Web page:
-Increase HDFS’s competitive advantage ability to offer a package of wholesale and retail financial services.

Internal Analysis

INTERNAL FACTOR EVALUATION (IFE) Matrix

KEY INTERNAL FACTORS

WEIGHT RATING WEIGHTED SCORE

Internal Strengths

1. Strong brand recognition and equity

0.20 4 0.80

2. Strong financials

0.15 4 0.60

3. Strong dealers network

0.15 4 0.60

4. Flat organizational structure to maximize employee involvement

0.05 4 0.20

5. Growing international presence

0.05 3 0.15

6. Sponsorship of Harley Owners Group (HOG) and Buell Riders Adventure Group (BRAG) organizations

0.05 4 0.20

Internal Weaknesses

1. Motorcycle availability

0.20 1 0.20

2. Higher prices than competitors in the heavyweight segment

0.05 2 0.10

3. Change in demographics of purchasers

0.05 2 0.10

4. Narrowness of product line

0.05 2 0.10

TOTAL

1.00 0 3.05

External Analysis

EXTERNAL FACTOR EVALUATION (EFE) MATRIX

KEY EXTERNAL FACTORS

WEIGHT RATING WEIGHTED SCORE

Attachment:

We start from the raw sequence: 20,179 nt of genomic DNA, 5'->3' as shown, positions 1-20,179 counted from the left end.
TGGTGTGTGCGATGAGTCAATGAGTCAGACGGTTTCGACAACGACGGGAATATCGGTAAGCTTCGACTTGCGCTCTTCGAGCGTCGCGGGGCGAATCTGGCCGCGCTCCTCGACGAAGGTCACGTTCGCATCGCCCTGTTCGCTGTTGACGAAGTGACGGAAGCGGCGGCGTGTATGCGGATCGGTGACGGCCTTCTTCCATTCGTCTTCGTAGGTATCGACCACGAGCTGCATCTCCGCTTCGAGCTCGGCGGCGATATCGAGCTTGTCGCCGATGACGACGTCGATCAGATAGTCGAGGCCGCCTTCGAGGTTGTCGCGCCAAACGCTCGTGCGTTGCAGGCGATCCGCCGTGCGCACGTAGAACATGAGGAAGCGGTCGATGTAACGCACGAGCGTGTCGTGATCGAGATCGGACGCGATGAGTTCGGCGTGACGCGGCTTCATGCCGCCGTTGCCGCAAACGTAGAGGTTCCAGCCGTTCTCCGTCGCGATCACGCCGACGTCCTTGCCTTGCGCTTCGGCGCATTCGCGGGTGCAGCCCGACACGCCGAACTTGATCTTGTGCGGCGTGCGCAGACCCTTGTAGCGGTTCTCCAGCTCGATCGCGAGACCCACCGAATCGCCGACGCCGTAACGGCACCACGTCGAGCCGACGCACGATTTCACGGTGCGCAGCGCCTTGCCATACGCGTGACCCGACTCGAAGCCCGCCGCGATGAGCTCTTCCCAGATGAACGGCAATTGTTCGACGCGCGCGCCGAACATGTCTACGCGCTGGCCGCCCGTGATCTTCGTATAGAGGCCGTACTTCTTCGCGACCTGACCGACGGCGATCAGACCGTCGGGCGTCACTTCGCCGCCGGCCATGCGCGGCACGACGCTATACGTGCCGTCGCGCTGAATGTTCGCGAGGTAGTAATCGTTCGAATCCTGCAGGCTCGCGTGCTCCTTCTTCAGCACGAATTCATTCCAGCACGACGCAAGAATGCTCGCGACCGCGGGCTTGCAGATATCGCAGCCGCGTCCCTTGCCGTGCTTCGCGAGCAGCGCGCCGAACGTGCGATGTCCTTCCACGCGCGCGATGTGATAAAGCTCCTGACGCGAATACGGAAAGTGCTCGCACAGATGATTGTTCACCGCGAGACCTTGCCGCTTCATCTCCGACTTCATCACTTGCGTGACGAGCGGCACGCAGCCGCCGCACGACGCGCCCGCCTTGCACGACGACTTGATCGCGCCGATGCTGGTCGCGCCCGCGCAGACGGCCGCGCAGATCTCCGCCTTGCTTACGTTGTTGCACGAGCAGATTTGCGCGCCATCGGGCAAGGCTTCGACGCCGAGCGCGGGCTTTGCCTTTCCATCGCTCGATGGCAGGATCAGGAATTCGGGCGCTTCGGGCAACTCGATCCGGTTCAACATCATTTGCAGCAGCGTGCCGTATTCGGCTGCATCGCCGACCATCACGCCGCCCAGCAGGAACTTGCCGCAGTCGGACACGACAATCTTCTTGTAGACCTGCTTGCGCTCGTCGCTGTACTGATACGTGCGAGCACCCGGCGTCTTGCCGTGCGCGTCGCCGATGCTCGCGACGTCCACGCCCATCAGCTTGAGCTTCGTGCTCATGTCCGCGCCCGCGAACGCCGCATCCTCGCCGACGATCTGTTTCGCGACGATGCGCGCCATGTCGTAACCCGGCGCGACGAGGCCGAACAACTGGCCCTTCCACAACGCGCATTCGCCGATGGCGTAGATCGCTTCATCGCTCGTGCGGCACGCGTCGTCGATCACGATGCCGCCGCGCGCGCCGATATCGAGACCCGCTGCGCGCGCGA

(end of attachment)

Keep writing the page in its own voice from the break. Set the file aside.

Opportunities

1. Increased demand in European and Asian markets

0.10 4 0.40

2. Increase motorcycle sales to female buyers 0.10 2 0.20

3. Developing countries’ market demand for heavyweight motorcycles

0.10 2 0.20

4. High gasoline prices causing more motorcycle purchases

0.10 2 0.20

5. Differentiating its customers and customize its offerings

0.10 4 0.40

Threats

1. Competition from rival companies

0.20 4 0.80

2. Tariffs levied by foreign markets

0.10 3 0.30

3. Environmental regulations and laws

0.10 3 0.30

4. Narrow demographic group

0.10 2 0.20

TOTAL 1.00 3.00

Strategic Option Analysis

Strengths

Strong brand recognition and equity – Harley-Davidson is one of the most commonly recognized motorcycle brand names in the industry. The image one portrays of owning a Harley is of confidence and freedom.

Strong financials – Harley-Davidson posted gross profits of $2.04 billion for its Motorcycles segment during 2005, an increase of $141.0 million or 7.4% over its gross profits in 2004. Gross profit margin for 2005 was 38.2% compared to 37.9% during 2004.